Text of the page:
Though it is slightly less obvious, an argument can be sound and still not be any good. Imagine arguing with someone who believes that the Sun orbits the Earth rather than the other way around. Now imagine giving them the following argument: “Premise: the Earth orbits the Sun. Conclusion: the Earth orbits the Sun.” If the premise of this argument is true, the conclusion must be true, and the premise is true. Thus the argument is sound. Yet you couldn’t blame anyone for not being persuaded by that argument. The argument is circular, which is to say it assumes what it is trying to prove.

(Edit: so the moral of circularity is that an argument’s being sound is not enough if you, or the person that you’re trying to persuade with the argument, can’t see that the argument is sound.)

Thus, the reason it is useful to ask whether an argument whether an argument is sound is not because all sound arguments are good arguments. Rather, the reason is that if an argument can be shown to be sound, then you have shown the conclusion of the argument to be correct.

Everything I’ve said so far is, to the best of my knowledge, uncontroversial, rare as that is in philosophy. But now I’m am going to say something more controversial: soundness is not a necessary condition for being a good argument. That is to say, there are good arguments which are not sound in the special sense of “sound” that philosophers have defined.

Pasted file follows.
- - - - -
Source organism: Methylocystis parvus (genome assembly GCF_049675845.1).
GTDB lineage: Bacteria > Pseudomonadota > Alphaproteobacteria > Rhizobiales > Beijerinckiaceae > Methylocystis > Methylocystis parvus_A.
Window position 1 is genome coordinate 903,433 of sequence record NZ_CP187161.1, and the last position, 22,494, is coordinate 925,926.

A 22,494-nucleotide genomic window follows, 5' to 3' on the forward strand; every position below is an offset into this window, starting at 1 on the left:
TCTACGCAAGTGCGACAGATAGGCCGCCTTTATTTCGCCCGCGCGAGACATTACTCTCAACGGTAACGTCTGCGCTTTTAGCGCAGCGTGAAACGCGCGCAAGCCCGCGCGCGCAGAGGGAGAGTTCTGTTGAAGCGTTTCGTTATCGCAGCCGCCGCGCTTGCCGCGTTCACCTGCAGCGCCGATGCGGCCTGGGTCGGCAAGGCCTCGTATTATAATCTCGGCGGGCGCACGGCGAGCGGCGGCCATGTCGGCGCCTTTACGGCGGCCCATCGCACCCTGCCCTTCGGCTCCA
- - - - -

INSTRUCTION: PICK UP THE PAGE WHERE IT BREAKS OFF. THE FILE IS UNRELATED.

Here’s why: Arguments that aim at being sound are known as deductive arguments. However, some arguments do not even try to be sound, for example, the argument, “The sun has risen every day for all of recorded history, therefore the sun will rise tomorrow.” This argument is invalid, because there’s no contradiction in imagining that the sun does not rise tomorrow, even though it has always risen in the past. Arguments like this argument about the sun are known as inductive arguments. (There is some disagreement about how broadly or narrowly to define “inductive argument,” though that won’t matter for my purposes.)